Regular Blog readers may remember an exchange I had with Huffington Post blogger Rob Taub concerning his claim that Gore Vidal’s “The Best Man” currently on Broadway is a bipartisan play. Now that the reviews are out, I thought it would be interested to look and see what the critics thought about the play's politics. Below is a sampling which I think shows rather well that these critics rightly saw the clear political statement Vidal was making in the play. When we read the comparisons between Cantwell and Russell, the plays conservative and liberal candidates, let’s bare in mind that Vidal reffered to Cantwell as “the worst man in the play”
"While Vidal’s chief inspirations for these composite characters were Adlai Stevenson and Richard Nixon, respectively, there are glimmers of any number of contemporary figures in both men. Larroquette’s Russell has the patrician air of John Kerry, the philandering reputation of Bill Clinton and even a touch of Barack Obama’s brainy remoteness, which he’s constantly reminded is a political liability, along with his erudite humor. McCormack’s Cantwell is a folksy populist in the Sarah Palin mold and an ostentatiously religious attack dog à la Rick Santorum. "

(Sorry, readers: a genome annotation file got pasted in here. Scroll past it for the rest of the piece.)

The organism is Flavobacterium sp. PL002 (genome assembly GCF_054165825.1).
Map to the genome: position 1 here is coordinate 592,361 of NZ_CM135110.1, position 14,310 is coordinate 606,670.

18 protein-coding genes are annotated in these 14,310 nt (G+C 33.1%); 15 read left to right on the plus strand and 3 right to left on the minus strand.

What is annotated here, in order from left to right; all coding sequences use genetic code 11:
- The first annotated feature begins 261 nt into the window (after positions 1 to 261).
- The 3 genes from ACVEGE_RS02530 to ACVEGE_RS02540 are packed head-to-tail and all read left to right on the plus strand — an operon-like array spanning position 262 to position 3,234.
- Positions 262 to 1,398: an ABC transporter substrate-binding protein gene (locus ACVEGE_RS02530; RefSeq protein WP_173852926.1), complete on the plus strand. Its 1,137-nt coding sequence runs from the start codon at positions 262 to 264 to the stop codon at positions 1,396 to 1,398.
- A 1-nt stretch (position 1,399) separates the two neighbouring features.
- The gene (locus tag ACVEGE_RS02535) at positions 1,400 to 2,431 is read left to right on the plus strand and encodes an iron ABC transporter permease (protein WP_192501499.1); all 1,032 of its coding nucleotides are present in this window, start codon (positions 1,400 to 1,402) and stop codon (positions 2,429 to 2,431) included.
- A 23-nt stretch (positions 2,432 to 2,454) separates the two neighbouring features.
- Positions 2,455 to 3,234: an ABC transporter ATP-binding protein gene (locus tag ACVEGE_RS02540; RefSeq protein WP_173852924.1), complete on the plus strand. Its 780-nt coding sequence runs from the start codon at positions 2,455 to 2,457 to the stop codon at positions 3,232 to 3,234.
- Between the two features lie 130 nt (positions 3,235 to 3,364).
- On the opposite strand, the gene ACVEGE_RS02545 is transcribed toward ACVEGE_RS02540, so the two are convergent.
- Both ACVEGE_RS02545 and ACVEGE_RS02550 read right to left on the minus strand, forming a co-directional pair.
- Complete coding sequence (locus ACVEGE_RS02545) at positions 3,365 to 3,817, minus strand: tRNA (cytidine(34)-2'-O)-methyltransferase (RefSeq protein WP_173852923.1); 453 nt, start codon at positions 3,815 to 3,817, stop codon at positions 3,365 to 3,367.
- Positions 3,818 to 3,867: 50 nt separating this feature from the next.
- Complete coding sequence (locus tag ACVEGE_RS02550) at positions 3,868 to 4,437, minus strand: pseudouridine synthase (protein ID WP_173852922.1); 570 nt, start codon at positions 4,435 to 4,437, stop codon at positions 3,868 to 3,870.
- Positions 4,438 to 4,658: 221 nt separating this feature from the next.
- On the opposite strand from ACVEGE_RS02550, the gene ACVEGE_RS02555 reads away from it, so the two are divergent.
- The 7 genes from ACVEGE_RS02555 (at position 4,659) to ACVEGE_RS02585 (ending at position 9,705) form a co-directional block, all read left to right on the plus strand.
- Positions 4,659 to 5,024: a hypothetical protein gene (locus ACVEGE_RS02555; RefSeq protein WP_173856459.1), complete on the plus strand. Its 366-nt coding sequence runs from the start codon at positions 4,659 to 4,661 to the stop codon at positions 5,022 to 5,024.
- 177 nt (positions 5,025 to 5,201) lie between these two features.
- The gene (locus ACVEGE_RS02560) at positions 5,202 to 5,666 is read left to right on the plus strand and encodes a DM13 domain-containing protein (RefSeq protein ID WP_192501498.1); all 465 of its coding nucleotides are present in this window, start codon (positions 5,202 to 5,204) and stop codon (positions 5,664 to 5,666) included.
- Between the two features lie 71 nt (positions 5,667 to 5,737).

"For his battling candidates, Vidal created the liberal William Russell, a philosophically lofty former secretary of state whose womanizing has put his marriage in the deep freeze, and the conservative Senator Joseph Cantwell, whose wholesome family life masks a ruthless determination to acquire power."
"Vidal's insights resonate today, whether in Tea Party true-believer pressure or birth control controversies, to the point of being scary."
"For those unfamiliar with Vidal's politics, Russell is a proud liberal and Cantwell a darling of the conservative set — though the latter's many flaws include a readiness to adapt his positions according to the polls. Cantwell is called a "ring-tailed wonder" more than once, and in a climactic confrontation, Russell hisses at him, "You are worse than a liar. You have no sense of right or wrong."
I think it is clear that the critics have no doubt what political persuasion the play is promoting.